This regional population loss (and especially that of Erie County) is really the more important statistic because it says something about the precarious long term health and viability of the metropolitan area economy.  The population losses in Buffalo have been easy to ignore because, in the past, so much of the city’s loss had been to the benefit of surrounding municipalities.  As the city emptied out, investment poured into the surrounding towns and people were happy.  The problems of the city with its crime, poverty, school busing, and aging infrastructure were easy to pass off as other people’s problems as long as the towns were fed by a steady diet of newly arrived city of Buffalo escapees.  Now that spigot of people has slowed and the few “growing” towns in Erie county are feeding on the aging inner ring suburban towns along with the city.  Predictably, the population winners laud their towns and the lifestyle they provide while exuding a self satisfied pride in their belief that they have been doing things the right way – “If only the city would just do the same” is the subtext.  They are quick to tout efficient snow plowing, great schools, and low crime.  Some have intimated that the losses in Erie County could all be attributed to Buffalo. This quote was in the Buffalo News soon after release of census results:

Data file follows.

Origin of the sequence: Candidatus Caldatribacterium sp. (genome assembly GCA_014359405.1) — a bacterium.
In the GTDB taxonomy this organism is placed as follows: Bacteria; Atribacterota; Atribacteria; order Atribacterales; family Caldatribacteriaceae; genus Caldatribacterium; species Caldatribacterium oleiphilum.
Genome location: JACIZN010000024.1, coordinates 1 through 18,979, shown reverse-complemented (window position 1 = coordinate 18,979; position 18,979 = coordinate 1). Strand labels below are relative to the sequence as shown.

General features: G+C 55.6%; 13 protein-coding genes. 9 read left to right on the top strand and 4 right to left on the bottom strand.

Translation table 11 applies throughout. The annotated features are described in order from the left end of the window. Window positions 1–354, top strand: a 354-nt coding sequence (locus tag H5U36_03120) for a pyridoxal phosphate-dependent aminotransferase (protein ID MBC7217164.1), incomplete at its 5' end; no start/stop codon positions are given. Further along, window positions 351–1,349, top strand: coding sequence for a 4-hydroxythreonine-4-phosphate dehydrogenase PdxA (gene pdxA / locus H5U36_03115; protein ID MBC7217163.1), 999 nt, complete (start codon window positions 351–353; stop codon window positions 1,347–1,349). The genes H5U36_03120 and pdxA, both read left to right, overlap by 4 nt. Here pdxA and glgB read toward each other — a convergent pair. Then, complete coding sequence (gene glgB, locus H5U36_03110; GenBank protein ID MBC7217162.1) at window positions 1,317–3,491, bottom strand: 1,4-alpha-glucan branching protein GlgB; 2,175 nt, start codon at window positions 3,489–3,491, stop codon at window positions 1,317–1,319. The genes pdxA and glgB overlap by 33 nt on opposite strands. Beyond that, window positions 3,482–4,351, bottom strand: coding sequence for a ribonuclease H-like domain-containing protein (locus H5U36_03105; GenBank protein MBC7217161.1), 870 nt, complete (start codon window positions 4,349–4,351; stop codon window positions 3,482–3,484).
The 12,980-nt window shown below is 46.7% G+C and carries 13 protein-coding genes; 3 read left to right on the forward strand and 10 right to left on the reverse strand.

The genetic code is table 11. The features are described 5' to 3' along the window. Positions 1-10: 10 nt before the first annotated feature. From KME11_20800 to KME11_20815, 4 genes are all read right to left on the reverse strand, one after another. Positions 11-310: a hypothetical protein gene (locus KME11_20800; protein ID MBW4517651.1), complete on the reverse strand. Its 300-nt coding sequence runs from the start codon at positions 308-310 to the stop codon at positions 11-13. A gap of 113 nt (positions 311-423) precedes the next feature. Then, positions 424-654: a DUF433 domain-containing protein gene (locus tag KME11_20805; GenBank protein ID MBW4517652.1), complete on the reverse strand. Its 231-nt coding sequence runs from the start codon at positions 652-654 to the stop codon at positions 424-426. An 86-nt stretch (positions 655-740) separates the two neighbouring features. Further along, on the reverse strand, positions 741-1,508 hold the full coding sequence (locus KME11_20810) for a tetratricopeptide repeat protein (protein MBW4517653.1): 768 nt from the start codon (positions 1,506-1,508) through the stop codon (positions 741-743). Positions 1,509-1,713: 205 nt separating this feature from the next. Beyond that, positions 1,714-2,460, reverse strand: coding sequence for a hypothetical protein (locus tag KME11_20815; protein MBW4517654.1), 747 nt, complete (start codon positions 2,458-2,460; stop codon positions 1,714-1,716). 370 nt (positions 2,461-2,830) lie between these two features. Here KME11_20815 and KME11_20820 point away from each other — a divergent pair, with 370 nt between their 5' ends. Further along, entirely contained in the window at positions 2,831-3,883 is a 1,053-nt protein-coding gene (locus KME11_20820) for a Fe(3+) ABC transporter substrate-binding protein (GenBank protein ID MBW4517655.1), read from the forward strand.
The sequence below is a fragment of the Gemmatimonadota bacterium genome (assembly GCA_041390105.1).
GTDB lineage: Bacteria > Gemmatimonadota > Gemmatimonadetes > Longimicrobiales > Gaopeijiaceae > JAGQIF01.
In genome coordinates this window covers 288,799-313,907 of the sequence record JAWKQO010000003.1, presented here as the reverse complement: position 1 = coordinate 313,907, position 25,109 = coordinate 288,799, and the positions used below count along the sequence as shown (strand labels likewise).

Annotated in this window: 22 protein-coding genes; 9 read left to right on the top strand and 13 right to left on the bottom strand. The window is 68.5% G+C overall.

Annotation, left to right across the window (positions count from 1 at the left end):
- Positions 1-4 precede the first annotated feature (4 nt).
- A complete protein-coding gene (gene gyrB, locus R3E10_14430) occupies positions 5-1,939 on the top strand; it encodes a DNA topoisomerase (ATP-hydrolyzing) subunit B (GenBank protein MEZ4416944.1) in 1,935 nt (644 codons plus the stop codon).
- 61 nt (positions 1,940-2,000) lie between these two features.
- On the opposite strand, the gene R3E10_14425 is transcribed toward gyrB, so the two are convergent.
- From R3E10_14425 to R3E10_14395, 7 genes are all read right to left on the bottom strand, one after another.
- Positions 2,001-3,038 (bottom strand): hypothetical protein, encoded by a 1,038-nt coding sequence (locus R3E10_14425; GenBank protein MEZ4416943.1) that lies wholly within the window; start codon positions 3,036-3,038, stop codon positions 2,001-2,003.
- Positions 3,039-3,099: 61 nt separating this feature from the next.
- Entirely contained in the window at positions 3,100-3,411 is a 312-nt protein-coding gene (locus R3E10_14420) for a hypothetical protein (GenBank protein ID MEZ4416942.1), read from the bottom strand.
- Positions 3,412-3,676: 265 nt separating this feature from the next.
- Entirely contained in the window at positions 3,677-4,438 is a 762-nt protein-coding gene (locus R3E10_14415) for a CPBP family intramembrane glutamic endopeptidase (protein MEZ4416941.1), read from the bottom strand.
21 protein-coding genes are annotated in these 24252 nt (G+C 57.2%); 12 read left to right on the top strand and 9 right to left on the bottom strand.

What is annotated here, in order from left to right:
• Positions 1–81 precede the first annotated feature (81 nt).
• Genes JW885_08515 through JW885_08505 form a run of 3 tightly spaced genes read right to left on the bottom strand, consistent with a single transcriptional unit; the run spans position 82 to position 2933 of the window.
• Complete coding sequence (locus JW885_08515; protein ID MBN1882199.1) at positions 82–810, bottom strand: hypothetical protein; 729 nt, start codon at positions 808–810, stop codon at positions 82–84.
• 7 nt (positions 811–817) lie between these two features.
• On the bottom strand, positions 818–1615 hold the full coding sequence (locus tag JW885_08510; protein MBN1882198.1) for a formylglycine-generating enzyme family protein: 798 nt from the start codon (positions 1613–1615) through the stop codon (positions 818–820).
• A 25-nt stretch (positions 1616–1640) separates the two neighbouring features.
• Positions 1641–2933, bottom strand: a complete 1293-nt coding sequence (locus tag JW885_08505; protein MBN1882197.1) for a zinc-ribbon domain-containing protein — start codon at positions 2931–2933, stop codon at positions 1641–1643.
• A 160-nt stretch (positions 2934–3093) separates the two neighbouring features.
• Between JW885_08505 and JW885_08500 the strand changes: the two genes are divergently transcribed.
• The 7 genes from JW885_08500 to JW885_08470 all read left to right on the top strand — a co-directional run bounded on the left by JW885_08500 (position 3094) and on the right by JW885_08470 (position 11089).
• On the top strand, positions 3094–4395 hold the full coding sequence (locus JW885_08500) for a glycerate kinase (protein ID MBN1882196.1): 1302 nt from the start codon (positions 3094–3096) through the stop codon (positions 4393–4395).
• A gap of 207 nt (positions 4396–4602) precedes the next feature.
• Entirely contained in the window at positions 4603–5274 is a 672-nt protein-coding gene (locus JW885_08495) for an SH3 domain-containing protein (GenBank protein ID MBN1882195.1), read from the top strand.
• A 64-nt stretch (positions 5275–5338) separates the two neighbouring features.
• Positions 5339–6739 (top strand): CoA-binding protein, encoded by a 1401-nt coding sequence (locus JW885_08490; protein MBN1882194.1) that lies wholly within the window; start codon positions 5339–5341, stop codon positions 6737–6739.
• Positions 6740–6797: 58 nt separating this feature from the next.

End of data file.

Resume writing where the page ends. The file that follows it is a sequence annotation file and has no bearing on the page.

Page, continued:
“Edmund J. McMahon, a senior fellow at the Empire Center for New York State Policy in Albany, tried to find a bright spot. The losses in Erie and Niagara counties actually weren’t as bad as could have been expected, he said. Take Buffalo out of the equation, in fact, and Erie County — propelled by the suburban growth in Amherst, Clarence, Grand Island and others — held its own, McMahon said.”

“In fact” he says. Is this guy serious?  Is he paid to say dumb stuff like this?  Let’s look at th